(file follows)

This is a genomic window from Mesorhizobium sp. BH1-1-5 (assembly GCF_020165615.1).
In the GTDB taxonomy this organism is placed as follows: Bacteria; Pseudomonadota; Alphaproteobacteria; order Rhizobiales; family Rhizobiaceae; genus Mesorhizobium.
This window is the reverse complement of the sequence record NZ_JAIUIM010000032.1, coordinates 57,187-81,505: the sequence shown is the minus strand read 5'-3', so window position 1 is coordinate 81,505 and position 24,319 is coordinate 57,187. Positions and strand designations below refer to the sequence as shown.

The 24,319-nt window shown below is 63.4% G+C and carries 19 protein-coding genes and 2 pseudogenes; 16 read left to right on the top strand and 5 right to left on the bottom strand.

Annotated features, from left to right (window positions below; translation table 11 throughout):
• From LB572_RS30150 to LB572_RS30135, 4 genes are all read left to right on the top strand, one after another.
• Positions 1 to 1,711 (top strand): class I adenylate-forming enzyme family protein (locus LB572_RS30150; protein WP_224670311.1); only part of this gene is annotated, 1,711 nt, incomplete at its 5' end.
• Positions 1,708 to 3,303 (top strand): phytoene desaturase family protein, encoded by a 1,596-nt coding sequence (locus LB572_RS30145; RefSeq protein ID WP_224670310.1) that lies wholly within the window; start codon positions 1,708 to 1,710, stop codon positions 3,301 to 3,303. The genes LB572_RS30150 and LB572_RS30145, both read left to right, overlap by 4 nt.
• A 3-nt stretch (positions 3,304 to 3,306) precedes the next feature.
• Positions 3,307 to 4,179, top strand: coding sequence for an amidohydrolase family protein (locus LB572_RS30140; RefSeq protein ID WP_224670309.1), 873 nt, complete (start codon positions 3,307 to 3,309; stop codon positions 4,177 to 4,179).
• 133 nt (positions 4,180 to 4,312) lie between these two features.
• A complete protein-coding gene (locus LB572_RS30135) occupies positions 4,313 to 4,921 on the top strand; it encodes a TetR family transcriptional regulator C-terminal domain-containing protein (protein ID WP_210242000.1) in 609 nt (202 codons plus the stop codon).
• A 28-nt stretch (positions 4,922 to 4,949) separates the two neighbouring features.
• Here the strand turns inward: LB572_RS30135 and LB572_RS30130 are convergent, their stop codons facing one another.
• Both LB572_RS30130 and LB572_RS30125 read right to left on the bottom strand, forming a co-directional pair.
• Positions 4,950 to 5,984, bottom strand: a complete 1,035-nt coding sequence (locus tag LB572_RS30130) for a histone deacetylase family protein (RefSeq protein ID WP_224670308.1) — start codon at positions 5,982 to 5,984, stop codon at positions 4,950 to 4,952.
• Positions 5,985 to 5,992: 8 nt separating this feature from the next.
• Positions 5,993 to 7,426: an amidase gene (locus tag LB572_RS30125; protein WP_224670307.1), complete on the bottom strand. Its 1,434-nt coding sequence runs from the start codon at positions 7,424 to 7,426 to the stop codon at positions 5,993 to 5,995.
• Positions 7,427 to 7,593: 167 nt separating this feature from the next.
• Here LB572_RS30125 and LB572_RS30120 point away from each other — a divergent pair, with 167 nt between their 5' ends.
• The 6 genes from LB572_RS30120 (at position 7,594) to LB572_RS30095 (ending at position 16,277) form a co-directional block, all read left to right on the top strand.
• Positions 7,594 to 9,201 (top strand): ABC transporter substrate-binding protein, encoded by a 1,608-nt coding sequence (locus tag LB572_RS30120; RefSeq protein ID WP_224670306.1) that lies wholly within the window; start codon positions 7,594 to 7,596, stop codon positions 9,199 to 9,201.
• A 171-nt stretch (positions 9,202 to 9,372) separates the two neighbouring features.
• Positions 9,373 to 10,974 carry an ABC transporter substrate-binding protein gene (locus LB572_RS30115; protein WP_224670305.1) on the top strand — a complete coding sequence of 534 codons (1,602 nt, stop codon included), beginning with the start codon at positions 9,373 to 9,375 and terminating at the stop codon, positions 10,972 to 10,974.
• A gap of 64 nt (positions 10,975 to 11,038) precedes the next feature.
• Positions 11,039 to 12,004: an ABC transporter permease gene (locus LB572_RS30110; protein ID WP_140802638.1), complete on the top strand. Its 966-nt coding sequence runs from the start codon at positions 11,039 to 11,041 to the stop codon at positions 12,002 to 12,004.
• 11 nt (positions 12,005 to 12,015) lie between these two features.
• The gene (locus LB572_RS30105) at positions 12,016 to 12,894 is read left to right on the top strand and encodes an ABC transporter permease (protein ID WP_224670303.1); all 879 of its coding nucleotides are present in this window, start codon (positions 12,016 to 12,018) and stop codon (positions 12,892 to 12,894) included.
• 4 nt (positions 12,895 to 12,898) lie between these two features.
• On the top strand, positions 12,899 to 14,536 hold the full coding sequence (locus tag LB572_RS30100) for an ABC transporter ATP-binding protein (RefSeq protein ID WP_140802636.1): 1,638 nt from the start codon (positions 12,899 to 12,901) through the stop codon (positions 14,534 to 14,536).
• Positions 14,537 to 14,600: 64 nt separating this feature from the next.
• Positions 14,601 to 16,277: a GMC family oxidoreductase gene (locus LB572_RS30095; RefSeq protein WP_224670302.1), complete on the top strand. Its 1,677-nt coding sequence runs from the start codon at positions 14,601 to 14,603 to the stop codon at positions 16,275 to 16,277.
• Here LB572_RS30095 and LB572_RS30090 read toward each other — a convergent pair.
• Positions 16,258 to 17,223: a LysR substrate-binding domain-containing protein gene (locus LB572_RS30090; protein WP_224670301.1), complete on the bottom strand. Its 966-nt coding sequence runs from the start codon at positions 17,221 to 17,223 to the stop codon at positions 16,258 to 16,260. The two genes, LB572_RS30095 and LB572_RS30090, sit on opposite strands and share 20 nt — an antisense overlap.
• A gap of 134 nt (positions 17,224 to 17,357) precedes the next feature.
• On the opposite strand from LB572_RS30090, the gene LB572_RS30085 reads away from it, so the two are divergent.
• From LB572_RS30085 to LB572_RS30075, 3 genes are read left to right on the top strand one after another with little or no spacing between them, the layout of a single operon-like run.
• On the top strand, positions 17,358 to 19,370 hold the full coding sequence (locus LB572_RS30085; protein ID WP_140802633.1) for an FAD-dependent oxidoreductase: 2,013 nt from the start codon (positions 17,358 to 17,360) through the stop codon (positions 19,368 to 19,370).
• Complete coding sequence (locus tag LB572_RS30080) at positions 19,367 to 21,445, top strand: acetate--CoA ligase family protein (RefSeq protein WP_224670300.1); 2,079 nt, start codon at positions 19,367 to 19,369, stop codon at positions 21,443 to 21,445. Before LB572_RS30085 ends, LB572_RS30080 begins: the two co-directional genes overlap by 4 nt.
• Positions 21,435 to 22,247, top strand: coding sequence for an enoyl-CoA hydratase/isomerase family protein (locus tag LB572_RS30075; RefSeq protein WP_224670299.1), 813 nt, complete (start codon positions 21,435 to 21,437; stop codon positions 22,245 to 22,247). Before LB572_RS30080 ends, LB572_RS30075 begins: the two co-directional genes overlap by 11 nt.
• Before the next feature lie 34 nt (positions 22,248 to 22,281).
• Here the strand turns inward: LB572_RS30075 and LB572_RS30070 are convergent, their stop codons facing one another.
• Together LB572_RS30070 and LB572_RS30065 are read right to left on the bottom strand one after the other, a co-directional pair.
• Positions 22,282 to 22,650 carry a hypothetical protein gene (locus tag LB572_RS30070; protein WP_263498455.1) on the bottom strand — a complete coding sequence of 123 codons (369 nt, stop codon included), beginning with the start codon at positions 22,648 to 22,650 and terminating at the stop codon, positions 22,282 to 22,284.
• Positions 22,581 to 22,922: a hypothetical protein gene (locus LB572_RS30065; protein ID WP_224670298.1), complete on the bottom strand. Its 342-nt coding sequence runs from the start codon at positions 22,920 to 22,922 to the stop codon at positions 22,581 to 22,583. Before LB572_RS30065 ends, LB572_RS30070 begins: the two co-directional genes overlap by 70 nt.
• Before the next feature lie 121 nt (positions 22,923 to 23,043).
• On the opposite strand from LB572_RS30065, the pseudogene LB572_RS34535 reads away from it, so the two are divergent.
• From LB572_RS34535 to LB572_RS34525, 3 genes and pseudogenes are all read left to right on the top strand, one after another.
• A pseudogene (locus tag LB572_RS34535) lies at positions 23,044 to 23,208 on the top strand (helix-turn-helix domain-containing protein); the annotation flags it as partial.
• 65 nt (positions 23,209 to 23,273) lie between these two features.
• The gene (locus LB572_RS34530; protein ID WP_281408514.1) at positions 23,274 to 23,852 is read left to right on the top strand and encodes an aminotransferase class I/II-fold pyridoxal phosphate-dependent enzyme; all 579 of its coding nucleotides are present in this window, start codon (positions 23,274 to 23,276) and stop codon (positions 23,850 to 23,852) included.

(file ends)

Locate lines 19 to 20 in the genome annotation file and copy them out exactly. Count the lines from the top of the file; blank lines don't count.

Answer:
• Positions 7,427 to 7,593: 167 nt separating this feature from the next.
• Here LB572_RS30125 and LB572_RS30120 point away from each other — a divergent pair, with 167 nt between their 5' ends.